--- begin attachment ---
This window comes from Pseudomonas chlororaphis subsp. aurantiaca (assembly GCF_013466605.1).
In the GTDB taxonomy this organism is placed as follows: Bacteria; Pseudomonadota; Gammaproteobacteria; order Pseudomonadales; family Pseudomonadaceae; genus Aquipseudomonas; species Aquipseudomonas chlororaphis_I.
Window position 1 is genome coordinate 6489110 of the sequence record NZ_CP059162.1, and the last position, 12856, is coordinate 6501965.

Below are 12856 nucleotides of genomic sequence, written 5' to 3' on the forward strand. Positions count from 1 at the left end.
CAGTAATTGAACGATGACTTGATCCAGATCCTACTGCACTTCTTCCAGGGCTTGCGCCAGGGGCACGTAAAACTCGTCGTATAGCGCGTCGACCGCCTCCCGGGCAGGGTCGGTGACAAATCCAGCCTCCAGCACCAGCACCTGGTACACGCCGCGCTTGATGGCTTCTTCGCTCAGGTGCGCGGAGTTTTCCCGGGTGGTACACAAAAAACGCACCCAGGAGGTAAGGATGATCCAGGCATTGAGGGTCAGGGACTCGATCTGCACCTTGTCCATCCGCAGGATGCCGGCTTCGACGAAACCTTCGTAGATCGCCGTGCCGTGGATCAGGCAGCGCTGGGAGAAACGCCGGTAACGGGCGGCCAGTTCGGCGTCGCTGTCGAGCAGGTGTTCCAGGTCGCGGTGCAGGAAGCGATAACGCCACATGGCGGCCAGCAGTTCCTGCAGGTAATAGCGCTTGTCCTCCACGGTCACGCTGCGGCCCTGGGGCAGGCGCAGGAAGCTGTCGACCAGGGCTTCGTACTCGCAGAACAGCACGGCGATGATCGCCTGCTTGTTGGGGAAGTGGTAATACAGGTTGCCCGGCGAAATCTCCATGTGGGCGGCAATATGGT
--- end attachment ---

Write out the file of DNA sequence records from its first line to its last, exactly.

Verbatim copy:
This window comes from Pseudomonas chlororaphis subsp. aurantiaca (assembly GCF_013466605.1).
In the GTDB taxonomy this organism is placed as follows: Bacteria; Pseudomonadota; Gammaproteobacteria; order Pseudomonadales; family Pseudomonadaceae; genus Aquipseudomonas; species Aquipseudomonas chlororaphis_I.
Window position 1 is genome coordinate 6489110 of the sequence record NZ_CP059162.1, and the last position, 12856, is coordinate 6501965.

Below are 12856 nucleotides of genomic sequence, written 5' to 3' on the forward strand. Positions count from 1 at the left end.
CAGTAATTGAACGATGACTTGATCCAGATCCTACTGCACTTCTTCCAGGGCTTGCGCCAGGGGCACGTAAAACTCGTCGTATAGCGCGTCGACCGCCTCCCGGGCAGGGTCGGTGACAAATCCAGCCTCCAGCACCAGCACCTGGTACACGCCGCGCTTGATGGCTTCTTCGCTCAGGTGCGCGGAGTTTTCCCGGGTGGTACACAAAAAACGCACCCAGGAGGTAAGGATGATCCAGGCATTGAGGGTCAGGGACTCGATCTGCACCTTGTCCATCCGCAGGATGCCGGCTTCGACGAAACCTTCGTAGATCGCCGTGCCGTGGATCAGGCAGCGCTGGGAGAAACGCCGGTAACGGGCGGCCAGTTCGGCGTCGCTGTCGAGCAGGTGTTCCAGGTCGCGGTGCAGGAAGCGATAACGCCACATGGCGGCCAGCAGTTCCTGCAGGTAATAGCGCTTGTCCTCCACGGTCACGCTGCGGCCCTGGGGCAGGCGCAGGAAGCTGTCGACCAGGGCTTCGTACTCGCAGAACAGCACGGCGATGATCGCCTGCTTGTTGGGGAAGTGGTAATACAGGTTGCCCGGCGAAATCTCCATGTGGGCGGCAATATGGT